CHECOTAH — Smoke from a blacksmith’s fire and rifle shots filled the air Friday at Honey Springs Battlefield.
St. Joseph Catholic School fifth-grade teacher Kathy Gilmartin savored every bit.
“This is the thing you don’t want to pass up,” said Gilmartin, who took fifth- through eighth-graders to see Civil War era demonstrations Friday. “I like hands-on teaching, I like the smells and the sounds, just the excitement.”
Thousands of visitors could experience the smells, sounds and excitement today and Sunday during re-enactments of the Battle of Honey Springs. Visitors can tour the camps, and watch battle re-enactments and living history demonstrations.
This year marks the 150th anniversary of the battle, considered the most important engagement of the Civil War in Indian Territory. The battle was fought July 17, 1863.
“This was one of the most significant and largest battles west of the Mississippi River,” said John Davis, historic properties manager. He said one important aspect of the battle was that “Native Americans, African-Americans and whites fought together.”
Davis said that even though there were twice as many Confederates as Union soldiers — 6,000 to 3,000 — the South lost the battle.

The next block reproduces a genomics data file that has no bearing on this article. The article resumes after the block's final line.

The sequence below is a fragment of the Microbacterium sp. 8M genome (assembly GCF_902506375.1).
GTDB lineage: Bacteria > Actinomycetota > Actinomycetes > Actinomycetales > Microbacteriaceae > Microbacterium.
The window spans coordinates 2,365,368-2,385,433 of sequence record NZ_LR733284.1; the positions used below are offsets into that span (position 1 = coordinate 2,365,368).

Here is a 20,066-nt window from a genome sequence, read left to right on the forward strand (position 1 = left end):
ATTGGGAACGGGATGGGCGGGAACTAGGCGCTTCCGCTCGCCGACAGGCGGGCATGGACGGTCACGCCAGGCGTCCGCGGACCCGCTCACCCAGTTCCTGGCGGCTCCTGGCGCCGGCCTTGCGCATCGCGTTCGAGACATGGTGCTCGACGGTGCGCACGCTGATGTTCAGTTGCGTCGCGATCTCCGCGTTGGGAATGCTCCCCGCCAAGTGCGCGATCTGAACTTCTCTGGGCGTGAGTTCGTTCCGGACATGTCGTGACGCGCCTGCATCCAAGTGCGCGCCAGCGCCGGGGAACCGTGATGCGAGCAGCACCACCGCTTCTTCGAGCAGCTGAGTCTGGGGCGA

“The Confederates had a lower grade of powder. It did not fire consistently,” he said.
Davis said the battle’s 150th anniversary is drawing a lot of interest.
“The number of vendors quadrupled over what we expected,” he said. “Registrations for re-enactments is double.”
Honey Springs Battlefield Site Director Christopher Price said people from all over have come to the battlefield this year.
“Even Canada and foreign countries,” Price said. “A lot of people followed their family roots and found they had relatives in the battle.”
Nathan Montgomery, a student from Eufaula, said his great-great-great-grandfather fought in the war.
“My granny still has his gun and sword,” Nathan said.
Students from across eastern Oklahoma toured the battlefield and visited demonstration areas. Schools included Eufaula, Checotah, Fort GIbson, Bokoshe and Heavener.
At one demonstration site, Gerald Franklin of Black Bull Forge in Duncan showed how blacksmiths made nails. He held a long rod to the fire until it was burning orange. Then he took the rod to an anvil and hammered it.
“The nails were made in the early days by kids,” Franklin said. He said the youngsters liked making nails more than going out and picking cotton, like their older brothers and sisters did.
Gilmartin said she wanted her students to “get a sense of what life was like back then, as well as get an insight on what it takes to have a war.”
Reach Cathy Spaulding at (918) 684-2928 or firstname.lastname@example.org.
If you go
WHAT: 150th Anniversary Honey Springs Battle Re-enactments.
WHERE: Honey Springs Battlefield, 1863 Honey Springs Battlefield Road, 23 miles south of Muskogee off U.S. 69.
WHEN: Site open from 9 a.m. to 5 p.m. today and 9 a.m. to 3 p.m. Sunday. Battle re-enactments begin at 1:30 p.m. each day.